U.S. dollar hit new high while Swiss Franc declined

U.S. Dollar Hit New High While Swiss Franc Declined

The U.S. dollar traded near three-week highs on Friday. Better-than-expected U.S. retail sales numbers boosted the currency as traders bet on the strength of the U.S. economy and earlier monetary policy tightening.

In the United States, retail sales unexpectedly increased in August, soaring by 0.7% from the previous month. As a result, analysts’ expectations of a 0.8% fall proved wrong. In addition, the Philadelphia Fed published a new business sentiment survey, which also showed a significant improvement.

Thanks to these figures, investors became more optimistic about the U.S. economy’s recovery. The more bullish mood faces another report which is due later on Friday. University of Michigan’s consumer sentiment index surprised many traders last month by plunging to a decade-low due to higher inflation and smaller income gains. Market players are now waiting for the new numbers to see if there are any significant changes.

The dollar index traded at 92.799, declining slightly on the session. Despite that, it was still near Thursday’s three-week high of 92.965.

The euro also managed to move into positive territory. However, it remained close to a three-week low, trading at $1.1783. The British pound added 0.1% at $1.38.

FX markets were broadly subdued on Friday. Traders were reluctant to put on new big positions ahead of a few important central bank meetings scheduled next week, including the Fed, the Bank of England, and the Bank of Japan.

ING analysts noted that despite the many investors thinking that equities are due a correction and the ongoing China Evergrande saga, thus far, risk sentiment remains surprisingly supported. Market players should expect another quiet Forex trading session before a busy week of central bank meetings.

 

How Did the Safe-Have Swiss Franc Fare?

 

The Swiss franc has tumbled down to a five-month low against the U.S. dollar of 0.9280 francs recently. Today, it remained mostly steady, though.

Meanwhile, the greenback surged forward to 109.84 Japanese yen after soaring by 0.34% on Thursday. It managed to rise from Wednesday’s six-week low of 109.11.

So far, the Japanese currency has shown only a subdued reaction to the ruling Liberal Democratic Party’s leadership race, which will formally begin on Friday ahead of a September 29 vote. However, the LDP’s parliamentary dominance suggests the party’s new leader will become prime minister. Such change could have more influence on the yen’s course in the future.

Hiromichi Shirakawa, the vice chairman and chief economist for Credit Suisse in Japan stated that the major macro players worldwide are not expecting big policy shifts. A lack of moves in the Japanese yen confirms that.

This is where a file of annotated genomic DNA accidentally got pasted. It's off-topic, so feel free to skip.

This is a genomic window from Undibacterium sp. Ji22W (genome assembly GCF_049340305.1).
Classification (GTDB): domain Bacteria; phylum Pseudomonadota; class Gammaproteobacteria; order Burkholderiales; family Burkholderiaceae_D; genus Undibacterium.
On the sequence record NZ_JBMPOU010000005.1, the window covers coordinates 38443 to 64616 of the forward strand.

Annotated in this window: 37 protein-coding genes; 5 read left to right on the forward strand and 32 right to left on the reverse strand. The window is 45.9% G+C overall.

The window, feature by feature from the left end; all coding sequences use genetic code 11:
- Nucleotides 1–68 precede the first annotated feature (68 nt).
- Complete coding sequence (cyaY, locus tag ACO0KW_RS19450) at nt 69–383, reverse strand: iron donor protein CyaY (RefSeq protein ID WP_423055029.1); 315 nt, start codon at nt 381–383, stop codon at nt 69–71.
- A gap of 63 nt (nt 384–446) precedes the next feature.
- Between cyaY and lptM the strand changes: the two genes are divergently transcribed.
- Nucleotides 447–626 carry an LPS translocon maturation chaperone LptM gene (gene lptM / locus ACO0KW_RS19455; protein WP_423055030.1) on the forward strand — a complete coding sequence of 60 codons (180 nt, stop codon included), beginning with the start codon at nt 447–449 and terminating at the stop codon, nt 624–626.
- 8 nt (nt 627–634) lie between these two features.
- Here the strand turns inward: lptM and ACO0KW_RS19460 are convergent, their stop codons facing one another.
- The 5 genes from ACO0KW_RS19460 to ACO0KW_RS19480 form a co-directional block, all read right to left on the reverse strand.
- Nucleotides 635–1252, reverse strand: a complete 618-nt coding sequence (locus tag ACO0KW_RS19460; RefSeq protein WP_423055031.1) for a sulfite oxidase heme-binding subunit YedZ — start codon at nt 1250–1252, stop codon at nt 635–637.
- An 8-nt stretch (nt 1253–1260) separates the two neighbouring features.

On the other hand, the Chinese yuan edged up slightly. On Friday, it gained 0.1% after Thursday’s 0.4% drop. The offshore yuan changed hands at 6.447 to the greenback. It was pressured by growing concerns about China’s real estate sector. Traders fear that property giant China Evergrande might default on its coupon payment next week.

Despite such concerns, thus far, the yuan managed to remain near its highest level in five years, both in the onshore and offshore markets.

 

What About the EM Currencies?

 

On Friday, Thailand’s baht and stocks plummeted due to an announcement that the government would delay the reopening of capital Bangkok to international tourists. That news weighed on sentiment, while a firmer greenback also kept moves in other emerging Asian currencies subdued.

On Friday, South Korea’s won suffered the most in the broader region due to U.S Treasury yields. The dollar strengthened thanks to strong retail sales data. Shares in Malaysia, the Philippines, and China also tumbled down between 0.2% and 0.6%.

On Thursday, Thailand’s tourism minister Phiphat Ratchakitprakarn stated that the country should reopen the city to foreigners in two weeks. Thailand is trying to inoculate a larger proportion of its population to avoid new coronavirus cases. The authorities had planned to allow vaccinated tourists into Bangkok by October 1. However, soaring infection rates prompted them to move the date. As a result, stocks plunged by 0.6% in the country, and the baht declined by 0.4%.

According to analysts at Maybank, a dire outlook for tourism, along with pressure from a strengthening greenback, acts as catalysts for traders to exercise caution towards the baht.

Meanwhile, the won dropped down by 0.5%. It traded at its weakest level since August 20. At the same time, the Malaysian ringgit shaved off some gains.

Maybank analysts noted that the surge in the USD/AxJ (Asia excluding Japan) trading pairs highlights anxiety in the region which still faces a shortage of COVID-19 vaccinations and growth concerns.

Equities in China have decreased by more than 3% this week. This isn’t helping the sentiment, especially after a raft of weaker-than-expected data indicated that growth in the world’s second-largest economy would slow in the second half of 2021.

On the other hand, Indian shares skyrocketed to record highs on Friday. They were set to post a weekly gain of more than 2%, supported by a jump in banking stocks.

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